Peace of the Ocean

“Some folks prefer the mountains, others prefer the river, but I prefer the ocean. As the saying goes, “The ocean has no memory.” It doesn’t care who we are or where we come from, it’s just glad that we are there.”

Witness the waves splashing down on the sand, hear the wind swirling throughout the beach, feel the coolness of the water lapping up against your feet, and experience the solitude that you gain from being by yourself at dusk or dawn with a full view of the brilliant ocean. These are just a few ways that the peace of the ocean can captivate us and keep us coming back for more tranquility. Some folks prefer the mountains, others prefer the river, but I prefer the ocean. As the saying goes, “The ocean has no memory.” It doesn’t care who we are or where we come from, it’s just glad that we are there.

In this increasingly fast-paced world based around complex technology that can be both addictive and time consuming, it’s truly peaceful to get away from it all if only for a short while by taking time to go to the ocean. You don’t even have to get in the ocean but by being near it, I believe it refreshes us, it calms us, and allows us to be left with our thoughts and our memories.

Some folks like to swim, some like to surf, others like to fish, while some enjoy lounging on the beach; in all, there are dozens of options on how to interact with the ocean allowing us to find our own peace by being in the ocean or nearby it. The beauty of the ocean is that every time is a little bit different for the person who goes there. The setting may be the same, but you’ve changed as a person and so do your thoughts, feelings, and desires upon coming to the ocean. You grow older, you change jobs, you move places, you bring new people with you, but the ocean and its bounty never truly changes.

How you interact with the ocean may change too and what you decide to get from it will also adapt but nothing that ever changes is that we all seek peace of our own from this beautiful locale. Regardless of the activity involved, the ocean recharges our batteries, lets us relax, keeps us honest, and allows us to leave our troubles behind for a little while. Because of its restorative powers, it is no wonder why millions of people live by the ocean and why billions around the planet seek to visit it year in and year out.

The ocean is such a powerful part of human nature that we bury our dead there at times, that we memorialize people who made a living from it, and that we honor those who preserved peace when wars were fought over access to it. Humanity is always linked to the ocean and if we do not protect and preserve the ocean, a part of our humanity would be lost in the process. The ocean is a living and breathing thing providing us with the oxygen, nutrients, and food that we need to survive each day.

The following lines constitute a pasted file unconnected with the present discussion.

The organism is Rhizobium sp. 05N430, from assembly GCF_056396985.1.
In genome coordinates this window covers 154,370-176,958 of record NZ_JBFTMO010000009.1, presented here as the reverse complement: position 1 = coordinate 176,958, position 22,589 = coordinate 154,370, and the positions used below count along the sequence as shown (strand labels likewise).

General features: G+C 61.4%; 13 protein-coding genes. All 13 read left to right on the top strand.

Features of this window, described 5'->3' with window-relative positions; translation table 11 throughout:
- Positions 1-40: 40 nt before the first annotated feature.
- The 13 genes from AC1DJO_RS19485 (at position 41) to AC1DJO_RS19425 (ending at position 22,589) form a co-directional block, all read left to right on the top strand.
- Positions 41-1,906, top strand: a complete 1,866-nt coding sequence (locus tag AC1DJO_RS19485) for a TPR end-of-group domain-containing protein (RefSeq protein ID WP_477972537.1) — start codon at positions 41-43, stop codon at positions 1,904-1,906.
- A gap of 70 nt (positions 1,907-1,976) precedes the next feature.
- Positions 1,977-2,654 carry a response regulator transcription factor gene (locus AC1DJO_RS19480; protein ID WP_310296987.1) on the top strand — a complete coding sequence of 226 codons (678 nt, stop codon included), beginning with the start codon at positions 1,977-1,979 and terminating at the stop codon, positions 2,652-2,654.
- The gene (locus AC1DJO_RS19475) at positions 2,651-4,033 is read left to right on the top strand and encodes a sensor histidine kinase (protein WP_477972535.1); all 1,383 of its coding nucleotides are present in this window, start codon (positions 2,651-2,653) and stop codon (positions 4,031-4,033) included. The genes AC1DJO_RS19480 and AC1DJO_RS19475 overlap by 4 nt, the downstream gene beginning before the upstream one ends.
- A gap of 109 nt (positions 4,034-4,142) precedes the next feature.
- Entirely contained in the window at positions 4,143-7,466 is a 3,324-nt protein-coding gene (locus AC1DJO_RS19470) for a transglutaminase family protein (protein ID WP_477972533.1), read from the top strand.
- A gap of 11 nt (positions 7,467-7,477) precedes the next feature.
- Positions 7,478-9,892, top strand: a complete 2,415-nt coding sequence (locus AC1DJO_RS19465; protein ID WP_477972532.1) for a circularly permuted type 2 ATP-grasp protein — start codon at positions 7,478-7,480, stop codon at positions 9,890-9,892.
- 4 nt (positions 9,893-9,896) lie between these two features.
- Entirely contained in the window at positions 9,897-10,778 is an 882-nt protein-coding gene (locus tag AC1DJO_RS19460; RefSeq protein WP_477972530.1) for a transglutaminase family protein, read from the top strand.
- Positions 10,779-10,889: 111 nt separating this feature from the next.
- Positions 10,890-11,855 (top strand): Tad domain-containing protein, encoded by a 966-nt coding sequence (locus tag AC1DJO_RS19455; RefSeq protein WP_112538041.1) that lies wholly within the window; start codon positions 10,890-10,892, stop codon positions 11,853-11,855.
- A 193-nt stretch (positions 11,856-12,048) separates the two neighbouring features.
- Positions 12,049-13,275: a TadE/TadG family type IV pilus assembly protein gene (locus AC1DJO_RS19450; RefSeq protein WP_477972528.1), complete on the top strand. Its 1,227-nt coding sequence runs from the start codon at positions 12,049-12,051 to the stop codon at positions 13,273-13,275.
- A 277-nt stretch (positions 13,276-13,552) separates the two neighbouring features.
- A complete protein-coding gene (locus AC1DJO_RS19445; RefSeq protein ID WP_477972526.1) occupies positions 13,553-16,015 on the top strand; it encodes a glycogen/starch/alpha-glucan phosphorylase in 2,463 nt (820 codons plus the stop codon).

In return for the calm, tranquility, and overall peace that it brings us, we must do our part to keep it clean, keep its inhabitants from becoming endangered, and making sure that it is around for future generations. When we can no longer fish the waters, swim in the waves, or relax ourselves at pristine beaches, we will lose a piece of ourselves, and we will lose our own inner peace that the ocean cultivates in those of us who go there to rejuvenate and restore ourselves each time.

The ocean gives us peace of mind, peace of body, and peace of spirit. It’s only fair that we strive to give back as best as we can by taking care of it and letting it be enjoyed far into the future. Acidification, pollution, loss of natural habits and pockets of floating trash threaten not only the ocean but the rest of the planet too. We will not be able to have as much as peace if the ocean is dying. When we can no longer fish the waters responsibly, swim in clean waves, or go boating with clean energy, we will suffer a true lack of peace. Our minds and our bodies won’t be at ease if the ocean is not at ease.

The climate change crisis is not just about preserving the planet, but it is also about preserving our own mental peace of mind. The ocean allows us to feel better about ourselves, improve our social relationships, and spend quality time away from work or other commitments. If we lose the chance to enjoy the ocean, that lack of peace will hurt us as human beings. If we can no longer enjoy one of our best natural environments, we will lose a great way to relax, rejuvenate, and recharge ourselves to deal with life’s challenges and opportunities. I hope we can do better in the future to keep the ocean beautiful, clean, and vibrant because I enjoy the peace that it brings me in return.

Cancun Sunset

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Camera: iPhone 8

Location: Cancun, Mexico